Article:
Barbour Books (August 1, 2010)
Once again Tyndall has provided lush descriptions of both characters and places that entice not only the imagination but the physical senses of readers. We are transported to the seas disputed amongst the British and their now former colonists in America during the early 19th century (War of 1812). British military practice of “taking innocent prisoners” and forcing them into slave laboring as additional crew people on Navy vessels as well as recapturing “suspected deserters” exhibit the true sentiments of Britain towards their rebellious overseas subjects. Freedom and independence often prove elusive to the Americans since British authorities still consider these rebellious expatriates as vassals to their harsh dominion.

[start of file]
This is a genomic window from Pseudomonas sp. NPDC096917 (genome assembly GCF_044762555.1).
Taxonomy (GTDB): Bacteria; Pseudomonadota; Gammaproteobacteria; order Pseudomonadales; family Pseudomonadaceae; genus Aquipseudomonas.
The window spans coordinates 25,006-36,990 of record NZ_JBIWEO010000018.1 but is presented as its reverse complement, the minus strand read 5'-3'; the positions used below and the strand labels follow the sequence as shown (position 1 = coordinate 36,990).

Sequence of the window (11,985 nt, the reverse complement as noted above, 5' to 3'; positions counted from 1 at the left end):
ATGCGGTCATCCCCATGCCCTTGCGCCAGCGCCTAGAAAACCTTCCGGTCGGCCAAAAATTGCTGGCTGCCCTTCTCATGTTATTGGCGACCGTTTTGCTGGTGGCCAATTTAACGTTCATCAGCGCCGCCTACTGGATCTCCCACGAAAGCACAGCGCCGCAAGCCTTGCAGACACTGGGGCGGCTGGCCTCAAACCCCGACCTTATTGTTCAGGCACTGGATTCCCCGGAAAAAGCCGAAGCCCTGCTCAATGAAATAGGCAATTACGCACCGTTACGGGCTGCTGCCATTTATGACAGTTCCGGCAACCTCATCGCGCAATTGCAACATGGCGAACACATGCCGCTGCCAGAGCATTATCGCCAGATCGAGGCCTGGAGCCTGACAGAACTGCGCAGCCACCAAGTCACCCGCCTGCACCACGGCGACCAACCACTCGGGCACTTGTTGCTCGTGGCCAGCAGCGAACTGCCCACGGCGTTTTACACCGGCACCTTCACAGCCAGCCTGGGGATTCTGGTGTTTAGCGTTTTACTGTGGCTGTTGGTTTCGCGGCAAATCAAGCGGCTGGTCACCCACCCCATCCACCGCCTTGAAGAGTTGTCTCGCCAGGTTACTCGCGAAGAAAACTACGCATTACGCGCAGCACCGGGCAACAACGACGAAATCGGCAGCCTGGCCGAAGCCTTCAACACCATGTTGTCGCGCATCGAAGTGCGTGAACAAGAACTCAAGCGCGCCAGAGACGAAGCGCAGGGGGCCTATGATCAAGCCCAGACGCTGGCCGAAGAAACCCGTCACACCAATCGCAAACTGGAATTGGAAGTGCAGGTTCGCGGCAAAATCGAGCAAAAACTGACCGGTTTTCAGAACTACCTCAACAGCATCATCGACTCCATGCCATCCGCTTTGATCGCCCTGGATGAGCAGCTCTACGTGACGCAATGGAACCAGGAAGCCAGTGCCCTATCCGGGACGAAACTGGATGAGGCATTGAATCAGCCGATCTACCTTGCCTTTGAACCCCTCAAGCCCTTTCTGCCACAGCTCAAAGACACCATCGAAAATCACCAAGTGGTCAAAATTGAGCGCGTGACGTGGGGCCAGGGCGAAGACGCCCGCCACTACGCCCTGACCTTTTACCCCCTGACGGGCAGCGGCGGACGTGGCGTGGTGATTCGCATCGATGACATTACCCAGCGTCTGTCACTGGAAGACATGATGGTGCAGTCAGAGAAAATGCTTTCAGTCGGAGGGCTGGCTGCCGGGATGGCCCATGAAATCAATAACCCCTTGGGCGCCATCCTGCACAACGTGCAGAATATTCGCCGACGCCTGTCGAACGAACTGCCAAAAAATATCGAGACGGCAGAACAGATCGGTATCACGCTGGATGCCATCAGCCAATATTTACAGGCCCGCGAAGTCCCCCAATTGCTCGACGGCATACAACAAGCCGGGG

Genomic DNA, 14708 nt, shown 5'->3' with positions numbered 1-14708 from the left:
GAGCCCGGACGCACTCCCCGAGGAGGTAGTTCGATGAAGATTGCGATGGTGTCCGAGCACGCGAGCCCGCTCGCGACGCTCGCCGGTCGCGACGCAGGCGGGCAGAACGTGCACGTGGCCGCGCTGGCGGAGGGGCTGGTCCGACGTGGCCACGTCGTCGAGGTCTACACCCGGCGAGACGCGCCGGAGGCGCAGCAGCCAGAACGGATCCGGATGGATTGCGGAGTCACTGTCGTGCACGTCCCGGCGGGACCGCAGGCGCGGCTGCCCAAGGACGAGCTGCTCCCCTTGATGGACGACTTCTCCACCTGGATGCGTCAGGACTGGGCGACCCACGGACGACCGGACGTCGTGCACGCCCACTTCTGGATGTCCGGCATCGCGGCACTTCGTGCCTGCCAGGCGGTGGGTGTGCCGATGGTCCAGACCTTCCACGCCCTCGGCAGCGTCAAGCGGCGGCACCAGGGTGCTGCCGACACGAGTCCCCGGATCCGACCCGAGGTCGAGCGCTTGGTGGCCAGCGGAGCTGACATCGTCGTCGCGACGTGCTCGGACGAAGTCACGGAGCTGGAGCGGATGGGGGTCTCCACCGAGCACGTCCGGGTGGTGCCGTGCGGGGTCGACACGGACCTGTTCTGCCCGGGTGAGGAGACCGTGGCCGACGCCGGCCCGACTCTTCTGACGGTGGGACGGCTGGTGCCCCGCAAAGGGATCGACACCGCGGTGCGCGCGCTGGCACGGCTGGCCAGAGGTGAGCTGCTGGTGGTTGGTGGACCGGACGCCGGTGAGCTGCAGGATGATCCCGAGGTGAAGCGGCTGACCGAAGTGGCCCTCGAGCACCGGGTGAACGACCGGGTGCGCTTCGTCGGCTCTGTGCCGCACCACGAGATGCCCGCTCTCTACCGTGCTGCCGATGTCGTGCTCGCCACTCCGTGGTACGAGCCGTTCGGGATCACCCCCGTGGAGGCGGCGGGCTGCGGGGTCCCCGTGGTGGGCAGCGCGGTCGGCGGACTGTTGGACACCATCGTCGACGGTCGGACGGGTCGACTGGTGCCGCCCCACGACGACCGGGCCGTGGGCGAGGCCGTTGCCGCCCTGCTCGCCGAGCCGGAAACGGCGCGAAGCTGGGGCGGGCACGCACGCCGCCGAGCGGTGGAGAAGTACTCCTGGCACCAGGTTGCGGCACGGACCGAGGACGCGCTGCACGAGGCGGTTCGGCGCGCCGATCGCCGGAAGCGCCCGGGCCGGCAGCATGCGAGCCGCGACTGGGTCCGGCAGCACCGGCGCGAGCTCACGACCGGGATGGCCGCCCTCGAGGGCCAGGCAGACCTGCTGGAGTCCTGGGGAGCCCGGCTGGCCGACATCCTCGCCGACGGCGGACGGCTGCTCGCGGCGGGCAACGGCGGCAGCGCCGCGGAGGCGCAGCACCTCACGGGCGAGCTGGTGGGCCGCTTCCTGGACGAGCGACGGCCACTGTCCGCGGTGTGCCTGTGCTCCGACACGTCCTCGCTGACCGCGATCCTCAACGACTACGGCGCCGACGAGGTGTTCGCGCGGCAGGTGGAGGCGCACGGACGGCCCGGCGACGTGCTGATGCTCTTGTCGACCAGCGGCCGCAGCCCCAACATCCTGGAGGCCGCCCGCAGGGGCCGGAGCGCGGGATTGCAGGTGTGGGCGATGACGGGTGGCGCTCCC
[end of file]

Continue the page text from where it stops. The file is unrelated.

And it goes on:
Marianne is convinced her father’s suicide proved his lack of care and love for his family. She refers to his leaving them repetitively throughout the book. His desertion left the family nearly destitute while her mother’s illness and needs demand attentive care as well as forcing Marianne to take on the role of caretaker for both her mother and younger sister. Since Marianne views herself as plain and unattractive to males she either rejects their attentions or assumes they prefer others to her so chooses not to subject herself to their consistent rejection. Her father and Noah’s have been close for years so the two of them spent a large amount of time together as children and carried unflattering opinions of one another due the sibling like rivalries and personality conflicts of their younger days. Despite the deep antagonism they harbor for one another their fathers’ were determined their children must form an alliance of the families through their marriage. Between Noah’s drive to prove himself to his father and Marianne’s need of funds to continue providing for her remaining family their fathers have forced them to consider the untenable prospect of a union for practical reasons. Marianne’s father has lost the majority of the family coffers through imprudent and lavish disbursements. Only Marianne’s dowry remains which will only be liberated from an inaccessible trust upon her marriage. Without the remainder of funds in this dowry the family needs can only be covered for a year at best. They eventually realize that a marriage in name is their only option though neither realizes that the money to save Marianne’s family from poverty and the loss of their remaining property as well as the funds for Noah to save his father’s merchant shipping operation are expected to come out of the Denton “fortune”. In order to preserve their own positions neither reveals their intentions for the money or their true financial status. Noah wants to preserve Marianne’s honor and prevent hurting her by convincing her to dissolve their engagement before a wedding ensues. Marianne attempts to maintain the appearance of an amicable relationship and prevent the ultimate tarnishing of the family name. Neither of them cares for the other with an honest concern yet as their paths are forced to intersect after over a decade apart they discover much that refutes their former views of one another. Within these revelations a more intimate concern evolves between them though both wish it were not so. Selfish motives soon are confessed to the other and naive expectations burst by truth. God also becomes the only refuge when they have no one left to talk to and discover they can only find fulfillment in the path He directs them to. (ISBN#9781602601659, 368pp, $12.99)
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